During a recent webinar detailing our world-leading LivePIPE technology, one of the key areas of interest for the attendees was how LivePIPE can help enhance leak detection on pipelines.

It is understandable why leaks are such a high priority for operators. A leak has the highest potential for environmental and financial damage – they are also incredibly difficult to detect using traditional sensor technologies.

Take the example of the December 2016 leak on the Belle Fourche Pipeline in North Dakota. An estimated 529,830 gallons of crude oil leaked in to a North Dakota creek, creating severe environmental damage in the local area – leading the Department of Health to begin proceedings to fine the operator.

The most significant aspect of this incident however, was that the leak was not discovered (and the pipeline not shut down) until around four days after the leak began. The leak was discovered by a local landowner by chance, rather than being detected by the installed electronic monitoring system.

As we recently discussed, with ageing pipeline infrastructure around the world this type of incident is a growing risk. However, the incident in North Dakota serves to highlight the weaknesses of traditional leak detection technologies.

The electronic monitoring failed because it relies on taking a baseline reading of the pipeline’s activity. Alarms are then raised when there are variations in that signature that could be attributed to a leak. However, in this instance when the pipeline was re-started to take a baseline measurement after a period of maintenance the leak was already present and therefore was not observed as an exception.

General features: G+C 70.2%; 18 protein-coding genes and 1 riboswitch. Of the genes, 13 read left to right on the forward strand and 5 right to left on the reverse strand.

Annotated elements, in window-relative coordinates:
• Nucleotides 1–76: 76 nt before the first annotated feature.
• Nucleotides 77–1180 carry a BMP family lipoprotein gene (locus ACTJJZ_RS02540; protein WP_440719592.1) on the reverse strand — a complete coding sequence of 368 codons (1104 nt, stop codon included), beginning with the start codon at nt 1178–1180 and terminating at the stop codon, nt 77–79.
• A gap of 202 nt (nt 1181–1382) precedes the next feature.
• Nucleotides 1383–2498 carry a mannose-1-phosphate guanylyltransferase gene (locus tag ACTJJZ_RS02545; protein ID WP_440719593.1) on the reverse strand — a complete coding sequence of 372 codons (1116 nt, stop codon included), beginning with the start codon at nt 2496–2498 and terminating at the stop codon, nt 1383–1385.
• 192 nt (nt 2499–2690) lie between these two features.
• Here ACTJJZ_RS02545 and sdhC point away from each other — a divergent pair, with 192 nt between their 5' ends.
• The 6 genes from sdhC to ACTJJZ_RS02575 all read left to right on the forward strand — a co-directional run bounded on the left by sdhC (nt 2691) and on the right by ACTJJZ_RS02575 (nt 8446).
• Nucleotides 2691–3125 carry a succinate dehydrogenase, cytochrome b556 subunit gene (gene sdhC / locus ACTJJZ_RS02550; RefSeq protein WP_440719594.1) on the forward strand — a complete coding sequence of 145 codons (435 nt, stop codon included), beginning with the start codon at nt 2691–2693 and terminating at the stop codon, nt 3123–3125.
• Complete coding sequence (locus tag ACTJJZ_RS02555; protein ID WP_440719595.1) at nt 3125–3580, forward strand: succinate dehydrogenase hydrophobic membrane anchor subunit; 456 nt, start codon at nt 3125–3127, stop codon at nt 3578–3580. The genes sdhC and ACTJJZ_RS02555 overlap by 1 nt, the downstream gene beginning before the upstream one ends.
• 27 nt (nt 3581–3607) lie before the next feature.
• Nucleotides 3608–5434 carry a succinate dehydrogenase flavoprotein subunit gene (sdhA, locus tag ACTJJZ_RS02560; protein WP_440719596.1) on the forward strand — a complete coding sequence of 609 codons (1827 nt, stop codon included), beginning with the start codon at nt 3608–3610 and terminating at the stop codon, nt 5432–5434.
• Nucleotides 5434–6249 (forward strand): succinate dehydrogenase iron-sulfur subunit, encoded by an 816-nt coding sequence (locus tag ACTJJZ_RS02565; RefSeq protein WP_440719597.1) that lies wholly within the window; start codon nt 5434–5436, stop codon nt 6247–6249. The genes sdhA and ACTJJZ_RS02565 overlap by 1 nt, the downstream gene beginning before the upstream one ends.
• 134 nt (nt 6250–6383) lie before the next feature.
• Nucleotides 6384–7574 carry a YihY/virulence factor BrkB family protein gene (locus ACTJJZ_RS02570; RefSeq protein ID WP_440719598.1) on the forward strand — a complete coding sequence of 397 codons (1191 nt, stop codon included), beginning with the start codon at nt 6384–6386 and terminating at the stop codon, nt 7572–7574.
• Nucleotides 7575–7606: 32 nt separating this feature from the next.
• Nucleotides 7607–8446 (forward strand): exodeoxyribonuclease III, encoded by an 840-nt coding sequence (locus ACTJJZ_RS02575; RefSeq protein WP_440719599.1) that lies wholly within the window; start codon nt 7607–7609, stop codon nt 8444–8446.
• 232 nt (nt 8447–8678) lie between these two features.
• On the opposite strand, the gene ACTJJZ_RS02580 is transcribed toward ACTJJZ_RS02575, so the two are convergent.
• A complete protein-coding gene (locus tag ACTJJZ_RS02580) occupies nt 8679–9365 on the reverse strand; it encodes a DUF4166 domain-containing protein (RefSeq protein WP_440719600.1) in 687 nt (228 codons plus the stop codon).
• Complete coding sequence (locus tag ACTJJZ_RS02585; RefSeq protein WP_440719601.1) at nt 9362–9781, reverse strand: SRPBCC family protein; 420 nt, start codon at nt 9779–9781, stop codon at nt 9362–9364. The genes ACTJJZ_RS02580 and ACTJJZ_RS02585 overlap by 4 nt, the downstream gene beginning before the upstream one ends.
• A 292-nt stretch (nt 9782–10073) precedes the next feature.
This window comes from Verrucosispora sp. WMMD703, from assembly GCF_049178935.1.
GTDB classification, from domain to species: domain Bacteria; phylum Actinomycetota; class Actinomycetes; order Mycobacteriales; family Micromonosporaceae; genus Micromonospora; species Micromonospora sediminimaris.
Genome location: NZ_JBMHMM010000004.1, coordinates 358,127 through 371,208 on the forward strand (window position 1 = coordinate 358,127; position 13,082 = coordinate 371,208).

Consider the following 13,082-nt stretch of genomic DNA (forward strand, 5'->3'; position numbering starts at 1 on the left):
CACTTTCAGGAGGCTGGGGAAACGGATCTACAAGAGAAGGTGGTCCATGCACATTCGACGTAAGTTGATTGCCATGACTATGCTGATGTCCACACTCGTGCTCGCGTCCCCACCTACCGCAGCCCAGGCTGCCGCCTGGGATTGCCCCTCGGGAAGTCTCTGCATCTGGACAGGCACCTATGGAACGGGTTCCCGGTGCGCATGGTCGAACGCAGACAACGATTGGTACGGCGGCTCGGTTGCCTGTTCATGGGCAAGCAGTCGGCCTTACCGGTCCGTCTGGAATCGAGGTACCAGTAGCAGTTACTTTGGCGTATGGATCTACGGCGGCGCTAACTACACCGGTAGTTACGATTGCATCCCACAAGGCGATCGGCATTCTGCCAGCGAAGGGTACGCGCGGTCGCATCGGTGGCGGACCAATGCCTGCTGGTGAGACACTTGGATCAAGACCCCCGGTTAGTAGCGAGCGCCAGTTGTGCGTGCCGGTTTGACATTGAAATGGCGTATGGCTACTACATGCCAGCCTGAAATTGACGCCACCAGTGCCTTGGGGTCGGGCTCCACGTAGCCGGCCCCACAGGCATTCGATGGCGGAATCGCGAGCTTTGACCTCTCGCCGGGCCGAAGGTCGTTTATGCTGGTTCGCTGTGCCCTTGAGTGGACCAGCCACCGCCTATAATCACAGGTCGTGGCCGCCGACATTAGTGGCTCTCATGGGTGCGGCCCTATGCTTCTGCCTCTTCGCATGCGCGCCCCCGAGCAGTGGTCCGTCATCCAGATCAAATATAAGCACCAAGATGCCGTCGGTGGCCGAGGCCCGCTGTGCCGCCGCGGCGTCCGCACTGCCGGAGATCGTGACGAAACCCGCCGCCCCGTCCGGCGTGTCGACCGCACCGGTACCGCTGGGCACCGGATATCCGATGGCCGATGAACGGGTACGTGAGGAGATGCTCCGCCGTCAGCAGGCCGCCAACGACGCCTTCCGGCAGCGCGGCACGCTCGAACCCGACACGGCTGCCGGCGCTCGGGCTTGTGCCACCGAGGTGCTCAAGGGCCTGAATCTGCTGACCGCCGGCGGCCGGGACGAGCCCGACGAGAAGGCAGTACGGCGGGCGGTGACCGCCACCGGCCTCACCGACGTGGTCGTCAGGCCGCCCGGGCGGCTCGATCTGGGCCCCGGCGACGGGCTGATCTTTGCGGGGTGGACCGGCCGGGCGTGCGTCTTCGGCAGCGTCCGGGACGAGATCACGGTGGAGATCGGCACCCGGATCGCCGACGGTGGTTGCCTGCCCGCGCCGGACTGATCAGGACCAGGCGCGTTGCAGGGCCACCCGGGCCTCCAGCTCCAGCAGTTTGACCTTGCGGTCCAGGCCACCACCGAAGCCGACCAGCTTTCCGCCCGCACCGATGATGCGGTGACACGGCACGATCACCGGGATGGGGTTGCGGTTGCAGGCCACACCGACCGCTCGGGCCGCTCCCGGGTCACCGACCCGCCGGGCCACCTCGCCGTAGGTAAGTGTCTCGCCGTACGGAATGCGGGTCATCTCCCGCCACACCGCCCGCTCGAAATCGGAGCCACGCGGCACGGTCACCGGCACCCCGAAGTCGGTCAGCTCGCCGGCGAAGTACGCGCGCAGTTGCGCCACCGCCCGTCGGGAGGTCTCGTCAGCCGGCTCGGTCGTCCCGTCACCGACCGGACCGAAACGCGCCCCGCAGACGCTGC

The fact is, this type of incident would not have occurred if a DAS-based system such as LivePIPE had been in place.

Rather than relying on baselines, DAS systems provide continuous monitoring. In the specific case of LivePIPE, a number of factors that are characteristic of leaks can be identified – from the initial rupture to the vibrations and strains in the soil caused by escaping fluid.

LivePIPE harnesses the acoustic signature of a leak incident and distils it into a confident alarm. As such, if LivePIPE had been in place in North Dakota the leak would have been automatically identified within minutes and located with a precision of 10 metres.

Of course at the time of this pipeline’s installation DAS wasn’t available. But there is a clear case to say that any new pipeline should have DAS installed as a matter of course to protect against leak incidents for the entire lifetime of the pipeline.

Encouragingly our webinar attendees were also keen to understand what is possible in terms of retrofitting LivePIPE on existing pipelines. While new fibre optic cable on new pipelines will give the best sensor sensitivity and accuracy, there are methods available to successfully install LivePIPE on existing pipelines. In fact, it is a major area of focus for our team and we are working hard to develop more solutions to help specifically with ageing pipelines.

Preventing leaks will continue to be a priority for operators for the foreseeable future. While it may have been a significant technological challenge in the past, DAS-based systems like LivePIPE present a huge leap forward compared to existing leak detection methods. For operators, regulators and the environment this technology must be considered essential for all pipelines.